Following on from that I'd encourage church leaders / scholars to set themselves of reading a book from the 'apocrypha' every so often. This is partly for the reason given above, but there's another important reason: it will take you out of your comfort zone and give you the perspective of those who listen/follow you. Most church leaders / biblical scholars have grown up knowing Bible stories, quotes from Paul and so on. As a result the Bible is a comforting and familiar place. But for those people in their churches that have never got into reading their Bibles, let alone those outside of their churches, this is often not the case. Reading the Maccabees for the first time I felt distinctly not at home.

    It's also a chance to revisit how you treat "scripture", how things in the Bible that might otherwise seem weird, or shocking or bewildering in an unfamiliar book, are all too often overlooked due to familiarity or a desire to smooth things out. I'd recommend taking your time, rather than rushing through (this is why, I suppose I've still not finished the task) to maximise the strange sense of familiarity combine with disorientation. If nothing else it might enable you to enjoy a classic Brad Harris Bible film in a way you might not have otherwise.


    Friday, August 03, 2018

    Machorka-Muff (1962)

    Machorka-Muff was the first project Huillet/Straub were able to complete as their plans for their film on Bach and the film that would ultimately become Not Reconciled were both stuck in production at this stage. Like Not Reconciled it was based on a work by Heinrich Böll, Bonn Diary and concerns the ongoing involvement of prominent Nazi-era figures in the post-war West German establishment.

    Straub had moved to Germany from his native France to escape military service in Algeria and found himself drawn by "the chance to make in Germany a film that no German could make - just as no German was able to make Germany, Year Zero..." (Roud 29). As someone that has spent quite a lot of time researching Rossellini, the connection Straub makes here is one I can appreciate. According to Barton Byg "The remilitarization of West Germany in the 1950s was Straub's 'first political rage', a sign that the country would be prevented from finding its way out of  the wilderness of World War II" (Byg 72).

    The film's opening screen card describes the piece as "An abstract visual dream not a story" and the pair set about distilling Böll's short story with their usual economy. A short piece of narration by Muff is swiftly followed by a dream sequence with the only indicators being his lying down in bed and the obviously unreal nature of the brief sequence that follows. He is then shown plugging in his electric razor the next morning.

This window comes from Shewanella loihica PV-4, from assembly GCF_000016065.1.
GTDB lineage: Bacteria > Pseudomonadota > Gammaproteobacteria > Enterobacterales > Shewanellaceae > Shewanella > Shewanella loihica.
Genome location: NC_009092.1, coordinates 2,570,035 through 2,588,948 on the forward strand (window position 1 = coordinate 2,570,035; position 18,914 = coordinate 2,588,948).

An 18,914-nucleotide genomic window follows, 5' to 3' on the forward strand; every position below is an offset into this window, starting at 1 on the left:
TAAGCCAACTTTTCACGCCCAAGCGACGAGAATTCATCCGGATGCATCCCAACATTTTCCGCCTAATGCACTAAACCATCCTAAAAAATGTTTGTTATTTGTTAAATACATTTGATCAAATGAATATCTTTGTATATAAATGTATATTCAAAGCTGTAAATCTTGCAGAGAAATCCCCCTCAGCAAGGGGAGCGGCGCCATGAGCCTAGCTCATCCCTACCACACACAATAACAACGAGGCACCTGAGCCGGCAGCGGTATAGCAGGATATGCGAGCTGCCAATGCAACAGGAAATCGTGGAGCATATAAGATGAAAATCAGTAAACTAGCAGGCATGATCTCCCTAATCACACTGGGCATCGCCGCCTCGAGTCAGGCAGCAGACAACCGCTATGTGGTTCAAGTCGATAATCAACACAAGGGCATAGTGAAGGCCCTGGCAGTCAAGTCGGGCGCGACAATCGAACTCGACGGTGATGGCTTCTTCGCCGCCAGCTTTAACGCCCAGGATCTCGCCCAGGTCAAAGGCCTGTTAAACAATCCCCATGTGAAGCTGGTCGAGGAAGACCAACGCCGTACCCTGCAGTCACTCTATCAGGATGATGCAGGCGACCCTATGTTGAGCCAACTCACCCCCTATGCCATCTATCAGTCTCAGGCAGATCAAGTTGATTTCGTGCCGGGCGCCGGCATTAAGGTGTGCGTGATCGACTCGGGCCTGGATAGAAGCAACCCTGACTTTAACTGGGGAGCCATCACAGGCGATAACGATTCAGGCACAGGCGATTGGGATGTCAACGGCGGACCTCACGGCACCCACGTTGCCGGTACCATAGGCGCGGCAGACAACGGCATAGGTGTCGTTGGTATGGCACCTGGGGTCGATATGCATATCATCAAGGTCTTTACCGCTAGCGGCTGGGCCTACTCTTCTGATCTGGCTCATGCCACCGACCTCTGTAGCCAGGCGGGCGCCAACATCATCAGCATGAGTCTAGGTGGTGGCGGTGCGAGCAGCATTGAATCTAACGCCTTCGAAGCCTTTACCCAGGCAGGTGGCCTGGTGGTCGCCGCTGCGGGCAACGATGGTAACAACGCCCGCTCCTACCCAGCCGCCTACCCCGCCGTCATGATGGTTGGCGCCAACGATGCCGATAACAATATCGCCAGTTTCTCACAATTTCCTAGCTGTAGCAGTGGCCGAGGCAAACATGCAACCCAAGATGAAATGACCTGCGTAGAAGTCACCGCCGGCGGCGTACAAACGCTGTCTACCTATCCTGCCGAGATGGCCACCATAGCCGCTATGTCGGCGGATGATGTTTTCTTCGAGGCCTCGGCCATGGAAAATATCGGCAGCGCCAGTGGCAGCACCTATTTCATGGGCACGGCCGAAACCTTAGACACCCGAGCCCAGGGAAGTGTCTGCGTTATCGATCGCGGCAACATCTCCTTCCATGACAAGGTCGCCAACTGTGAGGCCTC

Despite the film' brevity (18 minutes) it still manages to tell the story as three acts. "This concern with rhythm and formal construction is one of the most important elements in Straub's films" (Roud, 37). Machorka Muff has come to Bonn for three reasons: to ingratiate himself, once again, with the German military establishment; to clear the name of a beloved, yet disgraced, superior officer from his days in the Nazi army; and to initiate the building of a military academy. This much is laid out in the film's opening act which culminates in him taking a break from his walk around the city to have an aperitif.

    However, as Muff sits and begins to read the papers the film ominously shifts gear. The natural sound of the first act is replaced by a bombastic and slightly terrifying organ music. This accompanies a montage of newspaper headlines and articles charting the progress of the remilitarisation movement, which are clearly from a variety of newspapers as opposed to just the one that Muff is reading. Within the continuity of the film, then, this montage is "fake" - Muff is not examining a variety of newspapers, just casually perusing the one. However, the clippings shown in this sequence are all genuine cuttings and articles from the time in which the film is set. Whilst Muff, the other characters and the story itself are fictional, the cuttings are, in fact, the only "real" part of the entire film. This use of historical artefacts and bringing together the varies layers of the past would go on to become a regular feature of Huillet and Straub's work.

    Montages of newspaper headlines go back to the silent era, but one of the things that is most interesting about this one is the way in which it quickly moves on from simply the headlines to the arguments in the articles themselves. The articles cite duty, honour to those who died in the German army, morality and democracy in defense of their position, even invoking Jesus and the religious establishment to make their case.

    It's not until the third act when we are finally introduced to the mysterious "Inn". Having been mentioned in the film's very first sentence ("I wanted to call Inn, but decided not to") there are various indicators that she holds some sway. It is she who tells him "the baby's christening is today", meaning that the ceremony for laying the cornerstone of his military academy has got the go-ahead.